Hi Helen,

you were thinking about examples like 
cuir ceist ‘ask’, cuir fâilte ‘welcome’ or cuir tûs ‘begin’, right?

Using 'cur' and other verbs like it is indeed a fairly common phenomenon in languages world-wide. For Modern Irish, Maria Bloch-Trojnar has done most work on the phenomenon - she calls it 'light verb constructions' because the verbs are semantically 'light'. 'Support verbs' also is a common term. ´O Siadhail also has a section on them in his 1989 'Modern Irish'.
And indeed they were also around in Old Irish, 'fo-ceird' is still rare in that use in Old Irish, it can be found mainly with predicate nouns of movement, like 'bedg', jump, or with its own verbal noun, 'fo-ceird cor'. The most frequent 'light-verbs' in Old Irish seem to be 'do-gnî', which has the most varied predicate nouns, and 'do-beir', which has highest total counts in early texts - in the Glosses it is found especially with 'dîgal', inflict punishment.

The light verbs are used on the one hand to create new verbal expressions - if the predicate noun does not have a verb attached to it - and on the other hand to make verbal expressions more specific semantically. 'Do-gnî' or 'dêan-' often indicate that the action is complete, as in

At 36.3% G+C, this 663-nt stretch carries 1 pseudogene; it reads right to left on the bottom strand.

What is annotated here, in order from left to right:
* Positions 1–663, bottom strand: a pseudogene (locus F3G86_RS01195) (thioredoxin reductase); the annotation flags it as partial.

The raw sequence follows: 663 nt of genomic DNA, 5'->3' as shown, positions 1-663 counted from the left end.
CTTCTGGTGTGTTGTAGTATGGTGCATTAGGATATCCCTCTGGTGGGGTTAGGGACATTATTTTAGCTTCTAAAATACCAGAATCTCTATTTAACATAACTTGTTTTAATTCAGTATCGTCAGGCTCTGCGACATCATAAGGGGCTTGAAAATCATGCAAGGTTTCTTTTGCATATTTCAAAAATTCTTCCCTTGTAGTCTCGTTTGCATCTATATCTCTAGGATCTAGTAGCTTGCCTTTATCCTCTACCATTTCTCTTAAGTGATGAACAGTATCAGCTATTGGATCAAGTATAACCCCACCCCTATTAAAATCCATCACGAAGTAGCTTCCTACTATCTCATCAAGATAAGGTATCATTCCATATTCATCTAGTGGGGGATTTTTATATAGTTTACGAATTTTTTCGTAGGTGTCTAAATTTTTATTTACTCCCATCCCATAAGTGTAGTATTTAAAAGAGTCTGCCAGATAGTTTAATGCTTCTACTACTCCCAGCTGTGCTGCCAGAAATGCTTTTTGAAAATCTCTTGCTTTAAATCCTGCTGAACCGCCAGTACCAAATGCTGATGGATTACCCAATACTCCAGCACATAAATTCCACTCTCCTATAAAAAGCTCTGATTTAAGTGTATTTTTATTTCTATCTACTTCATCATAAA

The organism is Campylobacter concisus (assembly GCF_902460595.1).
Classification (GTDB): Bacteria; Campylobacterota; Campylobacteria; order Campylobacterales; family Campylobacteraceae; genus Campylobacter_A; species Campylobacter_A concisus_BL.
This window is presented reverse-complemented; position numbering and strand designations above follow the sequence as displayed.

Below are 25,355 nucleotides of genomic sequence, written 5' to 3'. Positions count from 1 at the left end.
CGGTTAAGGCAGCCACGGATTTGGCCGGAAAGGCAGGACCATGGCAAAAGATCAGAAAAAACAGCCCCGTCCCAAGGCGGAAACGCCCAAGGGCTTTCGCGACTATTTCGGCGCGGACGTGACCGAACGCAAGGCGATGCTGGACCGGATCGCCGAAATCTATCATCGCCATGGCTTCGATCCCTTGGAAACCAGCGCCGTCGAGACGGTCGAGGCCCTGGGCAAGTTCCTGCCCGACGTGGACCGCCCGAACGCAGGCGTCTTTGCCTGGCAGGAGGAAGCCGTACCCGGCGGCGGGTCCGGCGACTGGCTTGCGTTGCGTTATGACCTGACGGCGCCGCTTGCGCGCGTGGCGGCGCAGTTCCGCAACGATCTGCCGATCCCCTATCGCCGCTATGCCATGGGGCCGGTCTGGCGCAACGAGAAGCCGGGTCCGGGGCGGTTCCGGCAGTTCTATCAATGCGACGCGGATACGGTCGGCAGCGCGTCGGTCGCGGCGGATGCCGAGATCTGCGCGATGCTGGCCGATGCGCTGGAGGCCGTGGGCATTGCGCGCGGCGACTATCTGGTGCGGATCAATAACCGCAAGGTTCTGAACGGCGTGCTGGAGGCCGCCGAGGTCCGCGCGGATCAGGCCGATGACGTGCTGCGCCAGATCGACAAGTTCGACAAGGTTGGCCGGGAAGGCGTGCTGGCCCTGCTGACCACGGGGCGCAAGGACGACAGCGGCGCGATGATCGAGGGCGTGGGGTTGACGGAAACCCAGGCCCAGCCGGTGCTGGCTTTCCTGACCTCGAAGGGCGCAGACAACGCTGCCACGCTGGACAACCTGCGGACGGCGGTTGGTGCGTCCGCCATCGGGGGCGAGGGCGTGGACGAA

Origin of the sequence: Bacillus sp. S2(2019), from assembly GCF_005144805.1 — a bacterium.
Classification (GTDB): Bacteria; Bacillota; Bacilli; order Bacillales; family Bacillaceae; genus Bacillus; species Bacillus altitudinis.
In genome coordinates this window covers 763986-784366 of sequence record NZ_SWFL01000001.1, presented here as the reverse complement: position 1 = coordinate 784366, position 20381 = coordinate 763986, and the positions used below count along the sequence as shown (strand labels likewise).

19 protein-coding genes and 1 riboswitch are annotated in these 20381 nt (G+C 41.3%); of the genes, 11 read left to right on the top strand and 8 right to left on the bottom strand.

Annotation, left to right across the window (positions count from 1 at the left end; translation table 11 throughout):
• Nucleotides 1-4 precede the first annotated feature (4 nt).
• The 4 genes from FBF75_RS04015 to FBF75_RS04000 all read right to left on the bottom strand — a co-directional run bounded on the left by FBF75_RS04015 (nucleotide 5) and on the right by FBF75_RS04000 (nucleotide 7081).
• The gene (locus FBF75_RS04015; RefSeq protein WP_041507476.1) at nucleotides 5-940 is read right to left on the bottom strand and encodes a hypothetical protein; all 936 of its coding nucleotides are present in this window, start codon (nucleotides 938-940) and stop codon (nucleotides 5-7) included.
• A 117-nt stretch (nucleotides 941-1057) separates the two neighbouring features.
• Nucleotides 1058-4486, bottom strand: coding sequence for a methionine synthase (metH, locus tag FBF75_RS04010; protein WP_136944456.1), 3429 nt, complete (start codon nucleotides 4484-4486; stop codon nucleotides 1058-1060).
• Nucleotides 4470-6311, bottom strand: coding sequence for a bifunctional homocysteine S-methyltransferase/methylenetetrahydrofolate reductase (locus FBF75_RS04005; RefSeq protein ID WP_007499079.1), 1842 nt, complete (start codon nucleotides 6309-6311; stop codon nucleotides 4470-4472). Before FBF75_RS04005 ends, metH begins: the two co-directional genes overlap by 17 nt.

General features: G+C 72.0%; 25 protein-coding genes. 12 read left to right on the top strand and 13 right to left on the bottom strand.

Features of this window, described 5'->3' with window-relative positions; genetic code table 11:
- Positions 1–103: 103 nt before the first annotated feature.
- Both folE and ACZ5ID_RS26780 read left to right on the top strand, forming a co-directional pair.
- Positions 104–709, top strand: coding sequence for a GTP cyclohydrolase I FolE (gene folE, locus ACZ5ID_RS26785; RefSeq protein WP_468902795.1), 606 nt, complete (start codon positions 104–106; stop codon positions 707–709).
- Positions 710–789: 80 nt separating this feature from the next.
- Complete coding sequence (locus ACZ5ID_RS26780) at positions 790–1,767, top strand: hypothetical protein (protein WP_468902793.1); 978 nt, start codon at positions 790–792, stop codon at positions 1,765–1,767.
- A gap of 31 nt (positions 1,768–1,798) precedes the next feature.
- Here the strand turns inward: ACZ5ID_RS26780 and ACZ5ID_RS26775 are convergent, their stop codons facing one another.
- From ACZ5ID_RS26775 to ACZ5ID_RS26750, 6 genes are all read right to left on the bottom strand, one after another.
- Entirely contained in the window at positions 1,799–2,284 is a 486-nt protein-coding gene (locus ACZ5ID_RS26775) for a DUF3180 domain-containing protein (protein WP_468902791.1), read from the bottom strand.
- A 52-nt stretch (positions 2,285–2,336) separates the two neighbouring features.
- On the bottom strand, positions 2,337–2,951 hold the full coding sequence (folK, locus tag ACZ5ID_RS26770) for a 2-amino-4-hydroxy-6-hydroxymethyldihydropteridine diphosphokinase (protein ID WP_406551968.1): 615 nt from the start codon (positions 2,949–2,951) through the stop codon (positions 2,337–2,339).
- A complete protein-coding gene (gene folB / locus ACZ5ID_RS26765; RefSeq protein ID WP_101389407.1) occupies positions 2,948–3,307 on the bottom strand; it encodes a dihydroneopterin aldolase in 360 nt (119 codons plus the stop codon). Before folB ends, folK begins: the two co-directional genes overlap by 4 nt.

'rofunigestar .i. dorigni a funech' he has washed it, i.e. he wrought its washing (Thesaurus II 322.22), for example.
There are a couple of other functions, too, such as making it possible to shift verbal nouns around in the sentence for stress. Useful, as verbs in Irish are somewhat difficult to stress, such as in Old Irish 
'cia adcobrinn môidim do dênum...' though I should have desired to boast (Würzburg 17d17). And in Modern Irish there seems to be a lot of  XXX a rinne mê for that purpose as well. 
If after this people are still interested, I can provide a couple of references or copies.


> Thanks Richard for that extraordinary piece of verbosity!   As noone has 
> risen to their feet for August, may I ask a question?  What is it about 
> Irish (and to an extent English too in comparison to other languages) 
> that it has so many descriptors (adjectives, adverbs)?  and what does it 
> say about the Irish psyche that they delight in using them? 
> And, I'm not sure if this is a related question or not, but why does 
> modern Irish (and English again) delight in reducing verbs down to a 
> handful of common verbs in idiomatic or phrasal form?  I'm beginning to 
> think that if Irish could get away with expressing every verb using 'cur' 
> within some expression, then that's what it would do!   This tendency in 
> both Irish and English certainly makes them a lot harder for adult 
> learners to come to grips with.  I remember one day (when I was much 
> younger) we were counting the different verbal meanings of 'come' 
> expressions and we stopped in exhaustion when we were over 600.  
> But, I suspect Irish 'cur' could outdo that any day :--)
> Helen

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